If you’re wondering whether Jackson guitars are any good or not, then you’ve come to the right post!
Jackson: Brand Overview
The story of Jackson Guitars goes back to 1980.
These were the crucial times for the development of both electric and acoustic guitars.
The approach to writing music and playing the instrument was changing.
The Jackson brand and its founder Grover Jackson followed this trend.
Grover started the business by owning a part of the Charvel shop.
When the company went bankrupt, Grover took all control and continued as the owner.
But the brand Jackson came in 1980 after Ozzy Osbourne’s guitar player Randy Rhoads decided to get a special new guitar.
Grover was one of the people who made Randy’s legendary Concorde guitar, the asymmetrical V-shaped model.
This is when Grover decided to use his last name for the company and market new virtuoso-friendly versatile guitars.
The decade spurred plenty of Jackson models, although they mostly focused on metal-oriented players.
During the 1990s, the company also began outsourcing cheaper models overseas.
In the 2000s, Fender bought Jackson from IMC, which is the company that acquired it from Grover Jackson.
Currently, high-end Jackson guitars are made in Fender’s facilities in California.
As for cheaper models, these are manufactured in China and Indonesia.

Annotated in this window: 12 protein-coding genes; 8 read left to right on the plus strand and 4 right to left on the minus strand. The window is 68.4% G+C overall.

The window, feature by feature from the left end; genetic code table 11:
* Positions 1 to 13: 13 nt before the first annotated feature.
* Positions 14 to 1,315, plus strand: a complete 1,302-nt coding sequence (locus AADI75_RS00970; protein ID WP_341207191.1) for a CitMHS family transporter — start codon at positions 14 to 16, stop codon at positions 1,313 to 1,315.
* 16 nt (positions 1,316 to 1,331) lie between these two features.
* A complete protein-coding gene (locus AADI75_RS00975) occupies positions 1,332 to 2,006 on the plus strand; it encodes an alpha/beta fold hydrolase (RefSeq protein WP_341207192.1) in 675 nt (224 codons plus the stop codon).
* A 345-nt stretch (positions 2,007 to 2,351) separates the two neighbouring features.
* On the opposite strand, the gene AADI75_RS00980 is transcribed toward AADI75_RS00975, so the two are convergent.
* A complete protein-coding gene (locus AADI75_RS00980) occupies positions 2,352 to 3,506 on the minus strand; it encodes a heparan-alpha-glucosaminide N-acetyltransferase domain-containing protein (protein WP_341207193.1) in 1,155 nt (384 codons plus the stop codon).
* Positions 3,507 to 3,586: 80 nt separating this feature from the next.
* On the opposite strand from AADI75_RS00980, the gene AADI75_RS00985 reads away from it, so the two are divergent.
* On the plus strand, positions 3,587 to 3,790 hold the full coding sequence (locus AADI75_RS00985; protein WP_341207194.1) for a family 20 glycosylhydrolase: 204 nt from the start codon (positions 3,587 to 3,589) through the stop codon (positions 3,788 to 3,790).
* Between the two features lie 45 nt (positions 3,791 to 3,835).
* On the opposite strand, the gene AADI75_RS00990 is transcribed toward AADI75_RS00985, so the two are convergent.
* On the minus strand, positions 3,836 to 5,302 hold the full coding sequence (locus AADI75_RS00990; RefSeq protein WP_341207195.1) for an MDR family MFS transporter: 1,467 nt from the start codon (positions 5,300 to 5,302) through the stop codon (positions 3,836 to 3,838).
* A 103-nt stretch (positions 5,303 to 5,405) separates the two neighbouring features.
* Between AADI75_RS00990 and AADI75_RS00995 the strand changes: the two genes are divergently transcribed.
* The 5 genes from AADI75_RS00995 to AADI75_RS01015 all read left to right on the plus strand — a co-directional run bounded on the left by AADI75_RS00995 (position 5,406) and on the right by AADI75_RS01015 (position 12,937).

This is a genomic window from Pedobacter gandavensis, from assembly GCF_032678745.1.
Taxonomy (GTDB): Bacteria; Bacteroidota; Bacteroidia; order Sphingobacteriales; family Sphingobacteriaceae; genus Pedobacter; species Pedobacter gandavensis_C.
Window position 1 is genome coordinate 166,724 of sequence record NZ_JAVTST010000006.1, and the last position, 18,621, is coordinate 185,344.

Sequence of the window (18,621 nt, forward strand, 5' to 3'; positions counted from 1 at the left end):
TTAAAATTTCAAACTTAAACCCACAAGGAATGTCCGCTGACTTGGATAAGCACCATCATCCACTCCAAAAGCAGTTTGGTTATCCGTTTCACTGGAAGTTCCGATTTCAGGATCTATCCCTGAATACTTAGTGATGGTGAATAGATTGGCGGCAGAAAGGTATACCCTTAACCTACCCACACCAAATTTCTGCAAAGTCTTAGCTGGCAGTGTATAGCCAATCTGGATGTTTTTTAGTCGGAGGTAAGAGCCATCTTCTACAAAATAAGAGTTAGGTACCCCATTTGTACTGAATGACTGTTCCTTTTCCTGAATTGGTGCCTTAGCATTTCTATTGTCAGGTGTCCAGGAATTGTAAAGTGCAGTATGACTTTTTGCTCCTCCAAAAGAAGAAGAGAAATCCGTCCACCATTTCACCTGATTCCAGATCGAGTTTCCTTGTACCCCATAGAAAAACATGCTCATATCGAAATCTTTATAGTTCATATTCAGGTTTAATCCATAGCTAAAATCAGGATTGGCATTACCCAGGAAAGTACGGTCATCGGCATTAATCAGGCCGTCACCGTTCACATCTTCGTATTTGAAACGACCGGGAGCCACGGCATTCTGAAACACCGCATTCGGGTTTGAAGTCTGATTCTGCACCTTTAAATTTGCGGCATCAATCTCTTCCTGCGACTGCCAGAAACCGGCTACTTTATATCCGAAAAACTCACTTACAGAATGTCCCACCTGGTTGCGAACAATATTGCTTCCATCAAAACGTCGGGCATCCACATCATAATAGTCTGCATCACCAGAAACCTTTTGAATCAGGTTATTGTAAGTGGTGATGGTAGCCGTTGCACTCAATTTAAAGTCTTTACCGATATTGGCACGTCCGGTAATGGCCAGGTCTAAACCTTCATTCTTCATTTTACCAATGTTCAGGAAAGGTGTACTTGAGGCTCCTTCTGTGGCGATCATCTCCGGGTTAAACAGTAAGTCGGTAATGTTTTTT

The company’s main focus is still on metal players.
They make many Super-Strat models, with a few other variations.
At the moment, the company offers these series:
However, they also classify their guitars according to body shapes.
There’s a total of 15 body shapes, although most are Super-Strat-like.
Some stand out, like Star, which is a Gus G. signature model.
Rob Caggiano’s signature model has a so-called Shadowcaster body shape.
It’s a double-cutaway guitar with significantly smoother edges.
Demmelition is Phil Demmel’s signature shape that pretty much imitates the Explorer.
The Kelly shape also draws inspiration from Gibson’s Explorer.
Then there’s also the Warrior, Jackson’s unique shape that’s unlike any other.
Of course, there are a few more nuanced versions of the Super-Strat.
And let’s not forget the Rhoads shape, the well-known asymmetrical V-type guitar.
These are just some general classifications of Jackson guitars.
You’ll find one shape in different series, bringing them all into different categories.
Are Jackson Guitars Good?
If you need the shortest possible answer, then I’d say yes.